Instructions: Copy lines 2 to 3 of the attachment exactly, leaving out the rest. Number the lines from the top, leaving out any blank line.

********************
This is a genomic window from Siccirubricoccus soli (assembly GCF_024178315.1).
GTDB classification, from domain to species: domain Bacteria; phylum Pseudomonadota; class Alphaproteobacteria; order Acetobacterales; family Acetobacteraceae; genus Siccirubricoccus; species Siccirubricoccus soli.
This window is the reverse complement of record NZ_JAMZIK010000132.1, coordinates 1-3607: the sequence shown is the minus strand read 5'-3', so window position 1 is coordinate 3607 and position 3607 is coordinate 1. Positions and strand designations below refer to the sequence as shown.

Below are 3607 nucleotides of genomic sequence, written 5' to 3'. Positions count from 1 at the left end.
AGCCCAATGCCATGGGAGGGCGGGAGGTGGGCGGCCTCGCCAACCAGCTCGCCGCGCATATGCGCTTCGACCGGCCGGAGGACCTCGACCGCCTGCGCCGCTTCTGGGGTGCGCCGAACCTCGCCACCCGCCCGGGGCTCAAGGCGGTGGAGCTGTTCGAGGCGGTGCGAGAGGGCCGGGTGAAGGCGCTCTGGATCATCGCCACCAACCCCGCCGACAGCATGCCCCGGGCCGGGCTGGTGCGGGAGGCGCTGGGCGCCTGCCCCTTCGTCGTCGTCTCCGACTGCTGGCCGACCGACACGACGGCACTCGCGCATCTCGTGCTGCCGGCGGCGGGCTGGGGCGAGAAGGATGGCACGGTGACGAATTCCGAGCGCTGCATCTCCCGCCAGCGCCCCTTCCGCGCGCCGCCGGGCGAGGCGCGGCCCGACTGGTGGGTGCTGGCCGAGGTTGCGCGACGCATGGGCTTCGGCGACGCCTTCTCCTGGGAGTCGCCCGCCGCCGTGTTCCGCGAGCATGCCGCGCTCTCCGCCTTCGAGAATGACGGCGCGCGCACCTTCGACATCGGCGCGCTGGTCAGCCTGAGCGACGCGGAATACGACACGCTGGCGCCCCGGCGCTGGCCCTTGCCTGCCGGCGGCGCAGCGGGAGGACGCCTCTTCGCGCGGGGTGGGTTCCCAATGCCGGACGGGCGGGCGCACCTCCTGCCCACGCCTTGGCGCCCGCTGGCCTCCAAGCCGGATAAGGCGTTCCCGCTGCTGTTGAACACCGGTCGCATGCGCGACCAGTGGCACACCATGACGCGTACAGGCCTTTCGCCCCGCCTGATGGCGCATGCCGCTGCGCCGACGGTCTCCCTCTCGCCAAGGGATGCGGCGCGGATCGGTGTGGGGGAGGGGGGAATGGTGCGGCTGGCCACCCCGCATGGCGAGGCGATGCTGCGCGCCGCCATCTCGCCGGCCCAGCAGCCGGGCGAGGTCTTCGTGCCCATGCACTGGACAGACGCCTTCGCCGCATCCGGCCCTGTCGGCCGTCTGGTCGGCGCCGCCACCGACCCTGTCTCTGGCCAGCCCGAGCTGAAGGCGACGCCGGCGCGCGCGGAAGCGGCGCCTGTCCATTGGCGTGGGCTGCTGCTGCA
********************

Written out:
GTDB classification, from domain to species: domain Bacteria; phylum Pseudomonadota; class Alphaproteobacteria; order Acetobacterales; family Acetobacteraceae; genus Siccirubricoccus; species Siccirubricoccus soli.
This window is the reverse complement of record NZ_JAMZIK010000132.1, coordinates 1-3607: the sequence shown is the minus strand read 5'-3', so window position 1 is coordinate 3607 and position 3607 is coordinate 1. Positions and strand designations below refer to the sequence as shown.